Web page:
The History of the Torahs
by Charles Siegel

This story starts with my father, Benjamin Morton (Mordechai), son of Aaron and Pauline (Pesha). His whole life he had been an observant, conservative Jew, actively involved in Jewish politics and ideas at the local synagogue level and on a wider scale, particularly in relation to Israel. He was a scientist, but he filtered all of his thoughts and opinions through his awareness of himself as a Jew. He was diligent and persistent in demanding my involvement with Judaism when I was a child. As an adult, nothing I did pleased him more than seeing me pass Judaism on my daughters. This was because he considered the Jewish tradition he had received, starting with the Torah, as his most precious possession. He defined himself through it and it gave his life meaning.

Until I met Rabbi Daniel Siegel, in the early 80's, I had not found the same nourishment in the Jewish tradition. Through him, and carrying on in the Or Shalom of the mid-Eighties, it gave me great pleasure to be able to share this exploration with my father. I knew that Or Shalom depended on a borrowed second Torah. It seemed to me that the gift of a Torah to Or Shalom would be the perfect way to honor his memory after he died in March of 1990. I made some inquiries, and discovered that a reconditioned Torah cost about $10,000. I asked my mother if she would like to go in with me on this gift, and that made it possible to consider it.

While a Rabbi who had been a friend of my father was keeping his eye open for a good, reconditioned Torah, fate intervened. Or Shalom received an offer of a free Torah from a defunct congregation in Portage-le-Prairie. I was happy to shift the money I had been meaning to contribute to the purchase of the used Torah to cover the expenses involved in bringing this gift to Or Shalom. This seemed particularly appropriate as my father was born and raised in a Jewish community in Superior, Wisconsin, only a few hundred miles from Portage-le-Prairie. He probably attended a congregation much like the one this Torah had been in.

In January of 1991 I flew to Winnipeg one Friday morning. I rented a car and drove out to meet Mr. Greenberg, the elderly lawyer in Portage-le-Prairie who was keeping the religious objects from the now defunct congregation in his house there. Mr. Greenberg still worked part time in the law firm in Portage-le-Prairie that was now run by his nephews. They, along with the rest of the Jewish community, had moved to Winnipeg when good roads had made the commute so easy. Mr. Greenberg lived alone in a house that looked like it hadn't received a penny devoted to redecoration in at least 30 years. Across the faded rug on the worn floor boards was a ratty, 75 year old side board with two Torahs lying on it. Mr. Greenberg showed me the smaller Torah. We opened it. The lettering was beautiful, though faded in places to an attractive reddish-brown. As we chatted I told him about Or Shalom and what a special place it was. Mr. Greenberg seemed to be impressed.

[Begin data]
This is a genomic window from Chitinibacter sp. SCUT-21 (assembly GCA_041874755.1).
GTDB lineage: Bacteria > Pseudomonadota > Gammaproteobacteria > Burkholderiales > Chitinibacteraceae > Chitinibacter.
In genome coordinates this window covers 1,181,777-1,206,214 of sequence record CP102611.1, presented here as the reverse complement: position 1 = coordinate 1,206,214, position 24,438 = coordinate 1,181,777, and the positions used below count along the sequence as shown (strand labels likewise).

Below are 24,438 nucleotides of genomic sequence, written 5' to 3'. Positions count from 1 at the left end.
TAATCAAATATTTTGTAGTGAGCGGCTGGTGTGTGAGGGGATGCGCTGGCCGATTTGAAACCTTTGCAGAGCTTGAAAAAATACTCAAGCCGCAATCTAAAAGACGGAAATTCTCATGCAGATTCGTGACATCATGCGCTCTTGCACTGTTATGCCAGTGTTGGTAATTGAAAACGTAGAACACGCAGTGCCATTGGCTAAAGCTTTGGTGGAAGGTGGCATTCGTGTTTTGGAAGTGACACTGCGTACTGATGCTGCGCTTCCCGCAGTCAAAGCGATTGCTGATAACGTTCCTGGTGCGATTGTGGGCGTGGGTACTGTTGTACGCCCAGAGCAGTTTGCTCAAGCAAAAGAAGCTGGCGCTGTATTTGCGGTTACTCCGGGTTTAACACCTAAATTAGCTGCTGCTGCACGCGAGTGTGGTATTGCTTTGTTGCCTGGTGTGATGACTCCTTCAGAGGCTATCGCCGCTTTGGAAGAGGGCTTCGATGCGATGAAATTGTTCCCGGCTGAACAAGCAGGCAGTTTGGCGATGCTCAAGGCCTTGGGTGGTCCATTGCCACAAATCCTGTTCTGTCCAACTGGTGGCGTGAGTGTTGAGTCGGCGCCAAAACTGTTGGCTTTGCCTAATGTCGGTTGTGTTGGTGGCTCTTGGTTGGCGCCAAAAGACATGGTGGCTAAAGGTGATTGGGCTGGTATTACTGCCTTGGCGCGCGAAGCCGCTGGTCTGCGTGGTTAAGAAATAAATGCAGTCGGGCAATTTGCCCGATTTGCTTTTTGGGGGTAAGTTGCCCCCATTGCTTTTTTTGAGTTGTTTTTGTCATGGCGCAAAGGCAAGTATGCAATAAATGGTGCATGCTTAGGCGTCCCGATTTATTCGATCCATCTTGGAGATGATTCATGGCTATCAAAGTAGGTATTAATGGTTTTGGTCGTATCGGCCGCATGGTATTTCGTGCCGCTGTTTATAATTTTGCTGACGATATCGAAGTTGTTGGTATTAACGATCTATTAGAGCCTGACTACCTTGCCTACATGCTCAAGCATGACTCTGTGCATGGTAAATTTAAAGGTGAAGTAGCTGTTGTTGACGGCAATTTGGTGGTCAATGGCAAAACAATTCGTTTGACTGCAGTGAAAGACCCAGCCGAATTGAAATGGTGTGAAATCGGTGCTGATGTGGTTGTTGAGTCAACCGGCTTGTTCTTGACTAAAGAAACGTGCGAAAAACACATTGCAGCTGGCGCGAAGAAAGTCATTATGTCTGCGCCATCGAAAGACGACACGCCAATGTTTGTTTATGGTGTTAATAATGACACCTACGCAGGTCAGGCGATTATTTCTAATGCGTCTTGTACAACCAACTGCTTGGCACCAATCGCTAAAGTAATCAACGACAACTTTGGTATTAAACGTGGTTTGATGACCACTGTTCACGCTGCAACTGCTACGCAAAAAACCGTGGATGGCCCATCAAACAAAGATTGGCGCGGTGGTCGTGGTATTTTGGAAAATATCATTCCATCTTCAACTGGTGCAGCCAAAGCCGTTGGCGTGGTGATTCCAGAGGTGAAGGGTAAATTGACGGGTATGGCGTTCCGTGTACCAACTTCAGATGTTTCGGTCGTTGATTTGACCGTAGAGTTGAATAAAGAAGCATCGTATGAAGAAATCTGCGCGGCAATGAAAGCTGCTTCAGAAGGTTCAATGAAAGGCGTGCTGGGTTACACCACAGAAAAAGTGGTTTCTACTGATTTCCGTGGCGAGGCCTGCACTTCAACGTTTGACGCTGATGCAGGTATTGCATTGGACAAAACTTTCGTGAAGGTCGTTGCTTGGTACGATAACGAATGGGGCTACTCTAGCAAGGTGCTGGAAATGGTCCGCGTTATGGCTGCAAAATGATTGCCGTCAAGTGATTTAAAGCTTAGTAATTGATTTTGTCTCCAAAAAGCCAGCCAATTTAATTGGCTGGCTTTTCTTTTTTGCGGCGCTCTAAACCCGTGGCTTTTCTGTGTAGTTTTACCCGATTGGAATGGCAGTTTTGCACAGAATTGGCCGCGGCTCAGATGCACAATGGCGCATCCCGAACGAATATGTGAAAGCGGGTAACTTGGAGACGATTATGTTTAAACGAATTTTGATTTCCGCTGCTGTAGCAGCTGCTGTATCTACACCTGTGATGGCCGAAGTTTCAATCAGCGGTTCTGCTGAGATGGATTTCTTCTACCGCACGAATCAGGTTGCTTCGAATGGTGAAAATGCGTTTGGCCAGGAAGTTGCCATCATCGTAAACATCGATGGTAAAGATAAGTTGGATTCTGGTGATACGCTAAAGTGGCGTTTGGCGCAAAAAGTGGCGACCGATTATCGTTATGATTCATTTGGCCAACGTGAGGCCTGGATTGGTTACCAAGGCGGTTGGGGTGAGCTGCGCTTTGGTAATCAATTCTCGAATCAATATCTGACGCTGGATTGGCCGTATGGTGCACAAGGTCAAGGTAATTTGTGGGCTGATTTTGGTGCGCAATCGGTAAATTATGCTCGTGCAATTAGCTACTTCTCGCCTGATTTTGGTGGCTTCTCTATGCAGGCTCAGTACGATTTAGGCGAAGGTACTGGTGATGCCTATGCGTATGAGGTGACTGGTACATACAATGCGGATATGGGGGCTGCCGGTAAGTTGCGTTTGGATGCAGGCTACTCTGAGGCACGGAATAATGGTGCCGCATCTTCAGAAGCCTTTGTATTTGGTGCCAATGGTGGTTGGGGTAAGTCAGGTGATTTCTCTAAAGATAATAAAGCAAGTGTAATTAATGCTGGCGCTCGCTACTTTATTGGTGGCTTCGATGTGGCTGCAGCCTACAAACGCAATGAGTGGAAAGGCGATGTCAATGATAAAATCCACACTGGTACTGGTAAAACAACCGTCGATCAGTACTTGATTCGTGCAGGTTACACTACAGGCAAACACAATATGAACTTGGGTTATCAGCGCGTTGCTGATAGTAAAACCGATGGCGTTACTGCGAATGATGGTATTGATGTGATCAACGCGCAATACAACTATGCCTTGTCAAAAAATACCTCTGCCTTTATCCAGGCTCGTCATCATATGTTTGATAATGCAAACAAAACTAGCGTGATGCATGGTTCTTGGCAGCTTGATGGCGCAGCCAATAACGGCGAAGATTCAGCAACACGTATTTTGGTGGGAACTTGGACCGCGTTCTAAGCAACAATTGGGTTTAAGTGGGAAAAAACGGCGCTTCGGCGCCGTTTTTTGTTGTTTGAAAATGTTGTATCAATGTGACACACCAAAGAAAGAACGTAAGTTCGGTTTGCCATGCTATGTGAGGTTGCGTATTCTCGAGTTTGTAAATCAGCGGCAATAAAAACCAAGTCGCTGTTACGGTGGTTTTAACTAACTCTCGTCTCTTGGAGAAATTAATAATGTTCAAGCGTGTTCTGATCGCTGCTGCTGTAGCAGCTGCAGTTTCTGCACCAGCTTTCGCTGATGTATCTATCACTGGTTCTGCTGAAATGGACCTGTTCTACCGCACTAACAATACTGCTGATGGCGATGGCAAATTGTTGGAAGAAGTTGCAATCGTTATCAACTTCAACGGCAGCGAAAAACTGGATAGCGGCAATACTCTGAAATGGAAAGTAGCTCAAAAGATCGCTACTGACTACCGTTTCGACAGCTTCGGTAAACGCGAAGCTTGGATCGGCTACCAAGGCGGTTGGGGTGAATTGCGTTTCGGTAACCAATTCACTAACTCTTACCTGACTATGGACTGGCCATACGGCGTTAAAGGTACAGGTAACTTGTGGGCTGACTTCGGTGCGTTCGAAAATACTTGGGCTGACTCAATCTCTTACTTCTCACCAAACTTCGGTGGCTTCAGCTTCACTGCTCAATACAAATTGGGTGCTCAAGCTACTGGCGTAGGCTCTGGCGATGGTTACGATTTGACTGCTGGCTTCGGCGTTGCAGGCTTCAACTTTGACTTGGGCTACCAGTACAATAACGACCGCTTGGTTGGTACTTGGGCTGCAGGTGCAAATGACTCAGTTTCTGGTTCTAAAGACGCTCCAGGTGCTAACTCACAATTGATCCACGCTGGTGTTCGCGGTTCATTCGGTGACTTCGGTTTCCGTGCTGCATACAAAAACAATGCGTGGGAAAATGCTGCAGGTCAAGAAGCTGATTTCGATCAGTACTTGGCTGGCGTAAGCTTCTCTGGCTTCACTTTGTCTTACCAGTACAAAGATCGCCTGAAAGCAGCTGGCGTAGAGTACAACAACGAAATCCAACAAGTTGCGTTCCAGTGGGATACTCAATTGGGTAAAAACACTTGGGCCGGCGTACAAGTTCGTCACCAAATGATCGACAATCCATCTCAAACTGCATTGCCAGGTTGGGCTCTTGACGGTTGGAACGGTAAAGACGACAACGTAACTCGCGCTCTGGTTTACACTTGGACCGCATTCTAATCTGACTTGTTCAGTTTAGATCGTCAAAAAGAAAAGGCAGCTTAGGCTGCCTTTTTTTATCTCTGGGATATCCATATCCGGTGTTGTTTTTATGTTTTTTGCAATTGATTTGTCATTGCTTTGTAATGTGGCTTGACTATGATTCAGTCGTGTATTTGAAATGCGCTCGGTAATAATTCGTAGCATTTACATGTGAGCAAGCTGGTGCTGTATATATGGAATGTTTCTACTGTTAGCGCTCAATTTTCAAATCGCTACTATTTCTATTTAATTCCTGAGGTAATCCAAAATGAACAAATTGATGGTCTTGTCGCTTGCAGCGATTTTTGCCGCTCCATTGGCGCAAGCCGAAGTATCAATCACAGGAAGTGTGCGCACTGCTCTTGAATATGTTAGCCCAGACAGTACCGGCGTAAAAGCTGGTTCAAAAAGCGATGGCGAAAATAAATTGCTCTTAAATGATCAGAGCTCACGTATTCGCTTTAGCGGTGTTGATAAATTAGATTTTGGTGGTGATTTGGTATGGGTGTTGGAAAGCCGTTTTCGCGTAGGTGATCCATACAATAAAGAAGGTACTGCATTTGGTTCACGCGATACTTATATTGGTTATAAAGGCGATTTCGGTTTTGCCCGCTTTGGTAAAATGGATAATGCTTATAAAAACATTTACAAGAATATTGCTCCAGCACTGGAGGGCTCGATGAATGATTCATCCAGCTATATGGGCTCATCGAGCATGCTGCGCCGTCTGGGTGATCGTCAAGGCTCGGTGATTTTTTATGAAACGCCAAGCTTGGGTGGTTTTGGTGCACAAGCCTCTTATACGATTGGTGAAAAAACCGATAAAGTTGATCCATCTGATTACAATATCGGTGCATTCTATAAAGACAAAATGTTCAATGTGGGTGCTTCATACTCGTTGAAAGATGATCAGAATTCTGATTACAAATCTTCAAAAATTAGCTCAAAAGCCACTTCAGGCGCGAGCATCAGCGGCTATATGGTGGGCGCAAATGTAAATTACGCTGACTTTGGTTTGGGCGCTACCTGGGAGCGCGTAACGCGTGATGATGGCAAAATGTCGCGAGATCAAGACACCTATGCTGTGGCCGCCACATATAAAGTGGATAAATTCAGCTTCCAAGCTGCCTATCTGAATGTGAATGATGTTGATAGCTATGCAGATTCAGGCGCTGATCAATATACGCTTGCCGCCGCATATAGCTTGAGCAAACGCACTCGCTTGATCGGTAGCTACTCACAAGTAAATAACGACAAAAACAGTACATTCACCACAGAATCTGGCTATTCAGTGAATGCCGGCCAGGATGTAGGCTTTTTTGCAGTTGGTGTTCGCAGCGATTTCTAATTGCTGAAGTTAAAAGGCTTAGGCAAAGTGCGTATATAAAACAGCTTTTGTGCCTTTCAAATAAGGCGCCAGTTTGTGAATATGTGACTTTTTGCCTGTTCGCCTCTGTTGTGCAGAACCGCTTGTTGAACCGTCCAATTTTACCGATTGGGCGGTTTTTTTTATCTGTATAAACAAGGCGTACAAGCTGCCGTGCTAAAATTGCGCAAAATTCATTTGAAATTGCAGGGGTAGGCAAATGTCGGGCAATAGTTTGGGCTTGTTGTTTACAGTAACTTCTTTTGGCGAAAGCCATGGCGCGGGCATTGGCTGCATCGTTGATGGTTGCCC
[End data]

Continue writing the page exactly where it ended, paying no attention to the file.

I asked him about the other Torah. He seemed worried about his responsibility for these religious objects. He did not want to waste them on a congregation that was self aggrandizing. I assured him that they would be used with gratitude and respect at Or Shalom, and asked him if he had any other objects looking for a home. He opened a cupboard and took out a shofar and a Megillah Esther scroll from Odesssa in a metal case. I was happy to receive them and asked him again about the other Torah. He said that there were some problems about giving that one away at that time. I thanked him for his generosity, wrapped the smaller Torah in my father's tallit, and hastened to drive back to Winnipeg before dark. The Torah was not to travel on Shabbat.